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In November 2012, as a part of its Clean Home, Clean City programme, the Alappuzha municipality in Kerala began setting up biogas plants and pipe compost units in homes and aerobic composting units in public spaces for biodegradable waste from households and commercial establishments which did not have biogas plants. Simultaneously it set up surveillance cameras across the city, linked to the police control room, to catch those littering public spaces. In 22 months, the municipality was able to save the daily run of the 40 to 50 truckloads of garbage to the dumping yards, saving the municipality Rs 10,000 to Rs 15,000 every day on fuel alone.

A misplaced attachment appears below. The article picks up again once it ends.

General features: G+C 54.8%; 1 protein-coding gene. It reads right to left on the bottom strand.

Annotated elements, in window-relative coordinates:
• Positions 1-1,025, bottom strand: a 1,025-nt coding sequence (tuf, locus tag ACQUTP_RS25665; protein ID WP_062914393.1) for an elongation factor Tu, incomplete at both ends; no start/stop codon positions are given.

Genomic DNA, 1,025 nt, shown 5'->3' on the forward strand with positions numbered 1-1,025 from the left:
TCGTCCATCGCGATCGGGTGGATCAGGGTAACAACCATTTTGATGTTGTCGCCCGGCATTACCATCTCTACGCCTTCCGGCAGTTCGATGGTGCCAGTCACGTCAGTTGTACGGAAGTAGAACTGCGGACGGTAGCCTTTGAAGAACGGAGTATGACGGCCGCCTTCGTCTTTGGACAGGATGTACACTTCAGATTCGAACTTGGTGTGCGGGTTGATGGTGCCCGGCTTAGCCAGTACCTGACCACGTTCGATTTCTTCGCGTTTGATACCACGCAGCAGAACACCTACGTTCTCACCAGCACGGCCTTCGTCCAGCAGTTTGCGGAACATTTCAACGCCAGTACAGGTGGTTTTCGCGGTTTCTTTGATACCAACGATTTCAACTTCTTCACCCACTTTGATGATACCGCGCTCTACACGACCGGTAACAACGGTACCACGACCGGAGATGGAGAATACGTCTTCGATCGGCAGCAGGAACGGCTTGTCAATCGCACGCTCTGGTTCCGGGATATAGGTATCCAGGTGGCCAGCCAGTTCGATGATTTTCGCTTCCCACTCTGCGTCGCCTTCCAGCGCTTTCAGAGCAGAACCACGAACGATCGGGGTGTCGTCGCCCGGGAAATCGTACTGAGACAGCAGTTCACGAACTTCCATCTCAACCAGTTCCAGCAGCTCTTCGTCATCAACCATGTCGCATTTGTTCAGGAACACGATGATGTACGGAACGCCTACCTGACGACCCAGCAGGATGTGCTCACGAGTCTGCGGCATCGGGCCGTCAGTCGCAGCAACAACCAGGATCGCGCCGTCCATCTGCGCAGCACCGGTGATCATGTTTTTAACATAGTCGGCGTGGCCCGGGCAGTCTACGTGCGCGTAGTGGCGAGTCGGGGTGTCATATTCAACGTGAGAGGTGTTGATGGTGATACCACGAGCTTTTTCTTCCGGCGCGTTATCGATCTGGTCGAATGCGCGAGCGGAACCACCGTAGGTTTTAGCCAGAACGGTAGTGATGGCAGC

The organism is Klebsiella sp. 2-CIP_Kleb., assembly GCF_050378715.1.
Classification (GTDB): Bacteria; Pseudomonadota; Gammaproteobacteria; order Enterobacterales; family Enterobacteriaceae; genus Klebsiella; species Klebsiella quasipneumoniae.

The clean-up operation began as a pilot project in one of the municipality’s 52 wards. Biogas plants both portable and fixed were installed in each house with 50 per cent subsidy from the government. Households which could not install one in their homes because of finance or space constraints could deposit their domestic waste in their neighbours. Those who could not afford biogas plants could opt for pipe composting which involved two pipes going into a pit where waste was collected and treated. Each aerobic unit had two bins where 2,000 kg of waste could be processed and converted to fertilizer within 90 days. Students were told to collect plastic waste from their homes and at school they could exchange it for book coupons worth Rs 20 for each kg of plastic waste.
With 2,500 biogas plants, 4,000 pipe composting units and 75 aerobic bin units, Alappuzha is waiting to declare itself garbage free!